International News Digest

AUGUST 18

Israel has lifted the travel ban placed on Palestinian artist Khaled Jarrar, who’s now been able to leave for Finland, reported the Art Newspaper. Jarrar went to Helsinki to work on a performance piece involving fifty volunteers that was based on his recent experiences. Perpetuum Mobile, the group supporting Jarrar’s recent project, noted that the artist managed to cross the Allenby Bridge to Jordan—the same bridge where he was stopped and sent home earlier this summer. He’d been trying to get to an opening at the New Museum in New York.

The Frankfurter Rundschau looked at the poor condition of the Prague Trade Fair Palace, which has been used by the National Gallery since 1995 for its collection of modern and contemporary art. The “masterpiece of functionalist architecture” was destroyed by a fire in 1974 (which was apparently the most destructive in Prague’s history, causing around $13 million in damage). After two decades of reconstruction, the building reopened in 1995. “The Trade Fair Palace is one of the most interesting and striking buildings in Prague. Built in the late twenties, it was influenced by political, social and cultural events of the era,” said Helena Musilová, the head of the collection of modern and contemporary art in Prague National Gallery which has used the building for twenty years.

But because its post-fire reconstruction occurred during Communist rule, when high-quality materials weren’t available, the building has seen the ravages of time. Glass roofs are leaking, the plaster is crumbling and rusting of steel frame parts. It’s up to the Ministry of Culture to provide missing funds needed for the building’s upkeep, and Musilová has issued an urgent call for renovation, due to the fact that energy costs currently gobble up about 55 percent of the National Gallery’s operating costs. But because the $12 million needed just to revamp the building’s energy system is more than the entire annual subsidy allocated to the National Gallery by the Ministry of Culture, Musilová’s also apparently considering the alternative of relocating to a new space entirely.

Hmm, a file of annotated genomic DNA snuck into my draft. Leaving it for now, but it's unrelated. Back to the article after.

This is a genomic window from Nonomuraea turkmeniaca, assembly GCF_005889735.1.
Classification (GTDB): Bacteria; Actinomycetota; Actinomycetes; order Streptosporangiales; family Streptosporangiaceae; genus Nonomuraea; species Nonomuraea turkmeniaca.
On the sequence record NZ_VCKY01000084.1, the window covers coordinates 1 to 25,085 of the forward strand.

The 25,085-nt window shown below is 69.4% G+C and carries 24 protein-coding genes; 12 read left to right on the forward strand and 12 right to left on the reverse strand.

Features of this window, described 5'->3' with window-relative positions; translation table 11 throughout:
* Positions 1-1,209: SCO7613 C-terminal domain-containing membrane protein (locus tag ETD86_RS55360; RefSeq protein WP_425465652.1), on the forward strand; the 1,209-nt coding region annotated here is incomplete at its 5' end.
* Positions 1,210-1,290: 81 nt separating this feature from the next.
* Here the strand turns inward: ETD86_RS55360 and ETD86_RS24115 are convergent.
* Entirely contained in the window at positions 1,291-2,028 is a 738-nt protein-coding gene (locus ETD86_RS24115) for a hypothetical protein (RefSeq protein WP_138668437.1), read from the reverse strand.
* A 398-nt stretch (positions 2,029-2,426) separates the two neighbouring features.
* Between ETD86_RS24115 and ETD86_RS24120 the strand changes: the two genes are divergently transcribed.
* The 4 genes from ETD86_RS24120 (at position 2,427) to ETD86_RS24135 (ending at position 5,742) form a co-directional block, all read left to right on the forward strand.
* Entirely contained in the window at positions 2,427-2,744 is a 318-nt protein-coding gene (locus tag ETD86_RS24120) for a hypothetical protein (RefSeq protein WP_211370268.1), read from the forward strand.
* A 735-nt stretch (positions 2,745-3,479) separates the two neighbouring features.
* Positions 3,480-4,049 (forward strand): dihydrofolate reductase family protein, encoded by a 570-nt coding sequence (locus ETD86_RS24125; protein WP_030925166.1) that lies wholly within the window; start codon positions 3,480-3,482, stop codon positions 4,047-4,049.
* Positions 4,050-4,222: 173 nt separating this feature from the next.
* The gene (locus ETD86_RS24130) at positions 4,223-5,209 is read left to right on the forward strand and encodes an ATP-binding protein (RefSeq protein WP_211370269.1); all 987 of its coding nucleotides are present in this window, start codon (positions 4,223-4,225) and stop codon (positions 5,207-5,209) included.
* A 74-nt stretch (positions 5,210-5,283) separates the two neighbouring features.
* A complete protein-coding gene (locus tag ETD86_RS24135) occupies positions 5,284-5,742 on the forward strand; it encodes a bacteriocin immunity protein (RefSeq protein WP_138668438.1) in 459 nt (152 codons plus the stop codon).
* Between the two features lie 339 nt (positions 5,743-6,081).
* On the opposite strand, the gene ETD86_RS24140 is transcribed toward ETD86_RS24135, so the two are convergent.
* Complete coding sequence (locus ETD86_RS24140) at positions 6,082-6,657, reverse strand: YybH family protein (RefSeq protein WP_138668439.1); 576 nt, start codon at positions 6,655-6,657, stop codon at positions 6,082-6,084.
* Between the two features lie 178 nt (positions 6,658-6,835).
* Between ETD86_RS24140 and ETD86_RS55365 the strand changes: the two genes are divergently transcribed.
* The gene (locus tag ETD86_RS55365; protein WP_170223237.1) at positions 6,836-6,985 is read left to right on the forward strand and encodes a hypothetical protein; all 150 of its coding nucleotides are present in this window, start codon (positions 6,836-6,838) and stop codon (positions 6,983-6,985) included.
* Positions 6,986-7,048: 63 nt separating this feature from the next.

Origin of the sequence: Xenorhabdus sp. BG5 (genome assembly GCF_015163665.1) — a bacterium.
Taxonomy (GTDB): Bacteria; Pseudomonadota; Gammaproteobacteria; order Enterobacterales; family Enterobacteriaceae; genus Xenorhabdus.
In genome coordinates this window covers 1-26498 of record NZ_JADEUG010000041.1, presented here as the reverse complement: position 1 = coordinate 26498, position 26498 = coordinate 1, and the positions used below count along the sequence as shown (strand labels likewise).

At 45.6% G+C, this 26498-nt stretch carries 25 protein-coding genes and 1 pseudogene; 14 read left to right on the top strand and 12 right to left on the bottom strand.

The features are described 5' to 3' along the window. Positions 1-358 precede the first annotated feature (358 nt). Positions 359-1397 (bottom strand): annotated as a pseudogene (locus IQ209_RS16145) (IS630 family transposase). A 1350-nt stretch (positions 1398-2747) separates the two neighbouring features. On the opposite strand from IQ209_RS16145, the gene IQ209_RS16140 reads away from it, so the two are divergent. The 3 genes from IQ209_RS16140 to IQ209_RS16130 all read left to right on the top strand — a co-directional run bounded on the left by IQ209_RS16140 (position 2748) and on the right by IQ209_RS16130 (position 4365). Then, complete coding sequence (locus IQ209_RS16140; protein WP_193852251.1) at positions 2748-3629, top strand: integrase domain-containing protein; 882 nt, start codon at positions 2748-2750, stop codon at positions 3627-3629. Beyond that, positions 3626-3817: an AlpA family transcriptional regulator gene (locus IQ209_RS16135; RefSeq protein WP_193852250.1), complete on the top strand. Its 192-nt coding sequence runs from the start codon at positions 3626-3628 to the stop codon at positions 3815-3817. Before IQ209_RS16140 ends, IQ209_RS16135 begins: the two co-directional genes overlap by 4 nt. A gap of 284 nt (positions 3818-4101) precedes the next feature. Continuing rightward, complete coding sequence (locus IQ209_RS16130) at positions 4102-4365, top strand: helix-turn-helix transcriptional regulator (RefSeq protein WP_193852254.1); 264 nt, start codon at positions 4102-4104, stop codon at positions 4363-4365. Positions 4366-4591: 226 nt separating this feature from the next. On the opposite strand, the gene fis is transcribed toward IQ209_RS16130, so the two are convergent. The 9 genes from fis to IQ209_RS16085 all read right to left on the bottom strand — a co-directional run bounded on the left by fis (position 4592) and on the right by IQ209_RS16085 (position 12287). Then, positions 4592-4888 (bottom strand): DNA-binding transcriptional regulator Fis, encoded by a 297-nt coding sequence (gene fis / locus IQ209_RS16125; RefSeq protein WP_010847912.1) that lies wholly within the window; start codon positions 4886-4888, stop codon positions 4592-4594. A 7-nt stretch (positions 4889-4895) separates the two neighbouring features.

London’s National Gallery has lifted the ban on photography, allowing visitors to snap photos and film most of the paintings on its walls, reported Sarah Crompton in The Telegraph. By relaxing its former rule, the National Gallery is joining the ranks of Tate, the Louvre, and the Metropolitan, which all allow photography (but prohibit flash). Crompton is none too pleased by this development, writing, “Oh, how the heart sinks.” She added, “By allowing photography, galleries are betraying those who want to reflect rather than glance.”

Die Zeit’s Veronica Frenzel took a tour of the Thai art scene with the forty-three-year-old artist Natee Utarit, who said “Art has it hard in Bangkok! Most people have other things to do.” He said that galleries could hardly survive without the good will of businesspeople, in part because most artists “sell directly to collectors; they don’t want to pay any commission to intermediaries.” But there are significant institutions nonetheless, like MOCA Bangkok, which houses the collection owned by telecommunications tycoon Boonchai Bencharongku, and the Bangkok Art and Culture Center, which is remarkable because it exists thanks to the tenacity of a group of artists, who apparently, by insisting that tourists would be interested in contemporary Thai art, fought a government plan to replace the center with a shopping mall.